Stall Points interested me because of its premise—often companies stall because their most cherished assumptions aren’t challenged. The authors cite repeated examples of companies who stall and fail to grow. The companies are surprised, shocked, and often the fall is precipitous.
I happen to work for one of those companies who has experienced (or is experiencing) a stall point. The drop in enrollment in Catholic schools has certainly signaled a stall. The authors offer suggestions to diagnose a potential stall and to challenge a company’s assumptions.
Perhaps the most valuable method is to divide up a group of stakeholders into two groups to create two competing “premortems.” The first group is told that the company’s sales will triple in the next 10 years. Their task is to explain why the company grew so fast. The other group is told that the company doesn’t exist in 10 years. Their task is to explain why.
When the group of western Catholic school superintendents gathered in Phoenix in January, we conducted this exercise. Ulimately, the premortem exercise challenges you to articulate the essential factors of your work and to measure your time (and priorities) against those factors.
Looking back, it’s easy to identify disruptions that have contributed to the stalled growth of Catholic schools—loss of teaching sisters and vocations, drop in Mass attendance, smaller families, demographic shifts to the suburbs, aging buildings, increased costs in salaries and benefits, etc. The book challenges school leaders to identify external factors, strategic factors, and organizational factors. I believe that most Catholic schools stop at the external disruptions identified above and fail to examine their lack of strategic planning and organizational weaknesses. We can’t allow macro disruptions to cloud our vision of strategic and organizational failures which can be reversed.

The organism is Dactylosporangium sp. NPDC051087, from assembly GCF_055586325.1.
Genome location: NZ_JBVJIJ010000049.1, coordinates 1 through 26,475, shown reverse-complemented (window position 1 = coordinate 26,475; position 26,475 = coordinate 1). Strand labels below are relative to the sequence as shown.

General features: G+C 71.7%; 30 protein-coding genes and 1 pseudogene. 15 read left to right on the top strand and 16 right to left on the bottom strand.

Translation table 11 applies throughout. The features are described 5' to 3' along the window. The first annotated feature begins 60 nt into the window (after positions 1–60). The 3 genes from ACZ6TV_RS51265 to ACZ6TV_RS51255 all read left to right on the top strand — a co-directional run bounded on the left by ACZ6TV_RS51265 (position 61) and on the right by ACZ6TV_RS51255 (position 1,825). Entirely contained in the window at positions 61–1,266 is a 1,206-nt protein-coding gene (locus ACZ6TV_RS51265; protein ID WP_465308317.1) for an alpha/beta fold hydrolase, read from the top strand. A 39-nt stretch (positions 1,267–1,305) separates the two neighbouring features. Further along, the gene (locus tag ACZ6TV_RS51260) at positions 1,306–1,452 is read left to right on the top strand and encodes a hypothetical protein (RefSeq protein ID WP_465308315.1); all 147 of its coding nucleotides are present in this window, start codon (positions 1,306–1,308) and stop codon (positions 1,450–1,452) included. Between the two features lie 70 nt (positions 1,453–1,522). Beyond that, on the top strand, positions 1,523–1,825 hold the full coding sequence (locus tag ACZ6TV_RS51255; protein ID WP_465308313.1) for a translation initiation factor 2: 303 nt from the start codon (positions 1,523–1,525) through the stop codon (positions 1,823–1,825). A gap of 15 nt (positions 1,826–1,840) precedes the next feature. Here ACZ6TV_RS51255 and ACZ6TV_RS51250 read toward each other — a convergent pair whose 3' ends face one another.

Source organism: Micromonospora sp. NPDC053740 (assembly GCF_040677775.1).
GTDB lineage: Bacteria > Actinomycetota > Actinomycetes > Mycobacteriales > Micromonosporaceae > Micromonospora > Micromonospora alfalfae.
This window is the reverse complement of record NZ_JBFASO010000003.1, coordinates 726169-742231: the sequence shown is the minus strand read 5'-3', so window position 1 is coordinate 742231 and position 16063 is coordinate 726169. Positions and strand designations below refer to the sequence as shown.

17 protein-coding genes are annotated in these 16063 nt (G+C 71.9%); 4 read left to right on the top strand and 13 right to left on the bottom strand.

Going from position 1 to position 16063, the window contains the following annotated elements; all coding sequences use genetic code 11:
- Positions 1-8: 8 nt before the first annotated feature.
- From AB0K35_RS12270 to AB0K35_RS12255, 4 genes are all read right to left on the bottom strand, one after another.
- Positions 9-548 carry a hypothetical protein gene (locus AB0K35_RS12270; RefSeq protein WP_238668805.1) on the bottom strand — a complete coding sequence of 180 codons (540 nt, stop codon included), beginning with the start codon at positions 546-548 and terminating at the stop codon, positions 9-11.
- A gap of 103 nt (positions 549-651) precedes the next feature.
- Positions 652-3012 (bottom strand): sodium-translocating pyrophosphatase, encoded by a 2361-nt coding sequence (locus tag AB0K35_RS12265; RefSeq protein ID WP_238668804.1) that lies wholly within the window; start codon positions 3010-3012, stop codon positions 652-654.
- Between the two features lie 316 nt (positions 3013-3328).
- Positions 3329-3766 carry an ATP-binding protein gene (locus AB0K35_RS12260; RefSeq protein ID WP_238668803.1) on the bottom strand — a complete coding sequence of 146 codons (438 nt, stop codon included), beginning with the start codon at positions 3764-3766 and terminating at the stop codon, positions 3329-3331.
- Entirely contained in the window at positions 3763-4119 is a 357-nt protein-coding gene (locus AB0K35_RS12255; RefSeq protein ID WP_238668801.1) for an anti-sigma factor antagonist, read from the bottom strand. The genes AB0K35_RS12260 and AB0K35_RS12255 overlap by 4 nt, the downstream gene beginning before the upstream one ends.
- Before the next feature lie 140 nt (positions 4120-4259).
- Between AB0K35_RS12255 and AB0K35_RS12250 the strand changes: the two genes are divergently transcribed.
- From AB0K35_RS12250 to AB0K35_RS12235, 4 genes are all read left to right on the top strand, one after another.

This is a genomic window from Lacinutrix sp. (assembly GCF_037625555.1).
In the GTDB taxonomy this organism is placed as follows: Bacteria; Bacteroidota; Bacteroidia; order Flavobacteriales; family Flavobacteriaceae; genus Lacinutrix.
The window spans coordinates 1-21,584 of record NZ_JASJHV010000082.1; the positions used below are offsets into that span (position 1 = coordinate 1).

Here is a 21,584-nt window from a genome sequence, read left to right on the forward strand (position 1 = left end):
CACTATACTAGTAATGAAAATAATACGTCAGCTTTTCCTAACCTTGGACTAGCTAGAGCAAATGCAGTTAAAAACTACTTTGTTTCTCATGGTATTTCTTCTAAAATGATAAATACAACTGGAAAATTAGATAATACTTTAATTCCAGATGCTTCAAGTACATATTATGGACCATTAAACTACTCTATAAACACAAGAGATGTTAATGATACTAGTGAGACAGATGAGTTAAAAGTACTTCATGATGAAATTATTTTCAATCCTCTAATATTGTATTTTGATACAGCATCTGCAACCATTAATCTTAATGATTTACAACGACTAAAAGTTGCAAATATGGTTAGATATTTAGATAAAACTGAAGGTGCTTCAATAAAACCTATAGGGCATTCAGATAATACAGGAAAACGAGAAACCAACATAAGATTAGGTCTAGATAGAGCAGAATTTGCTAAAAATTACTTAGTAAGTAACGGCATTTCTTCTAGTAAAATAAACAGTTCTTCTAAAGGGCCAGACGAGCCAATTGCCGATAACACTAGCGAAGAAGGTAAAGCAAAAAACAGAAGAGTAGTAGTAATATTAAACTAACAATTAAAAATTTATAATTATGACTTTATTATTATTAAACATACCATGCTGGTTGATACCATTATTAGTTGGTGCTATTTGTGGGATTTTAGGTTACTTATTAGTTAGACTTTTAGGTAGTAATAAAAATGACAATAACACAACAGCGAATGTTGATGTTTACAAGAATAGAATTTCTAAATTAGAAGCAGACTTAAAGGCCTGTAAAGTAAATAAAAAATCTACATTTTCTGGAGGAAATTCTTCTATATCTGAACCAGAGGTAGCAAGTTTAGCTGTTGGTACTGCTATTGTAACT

In fact, the authors posit that 87 percent of stalls are due to controllable factors such as Premium Position Captivity (failure to shift tactics in response to the advent of a low-cost competitor), innovation management breakdown (failure to achieve growth in new products), Premature Core Abandonment (failure to explore growth areas in the core business), and Talent Bench Shortfall (lack of skilled replacements).
What the authors do extremely well is introduce cognitive psychology to their analysis. Looking at blind spots and mental models underlying assumptions is a worthwhile pursuit in strategic planning. For example, they argue, “The mental models of management teams are constructed of sets of assumptions about markets, competitors, and technologies that help speed decision-making under conditions of ambiguity. When these underlying assumptions behind company strategy begin to erode, however, the shared mental model of the senior team can first gradually, then suddenly, depart from reality. Once undermined, the mental models of the senior team lead to a peculiar isolation and resistance to new external market and strategy realities. (Chapter 4)
Certainly some of these models sound familiar. Departures from reality? Isolation and resistance to new realities? Does any of this sound familiar? Stall Points will challenge you to look at your school in new light.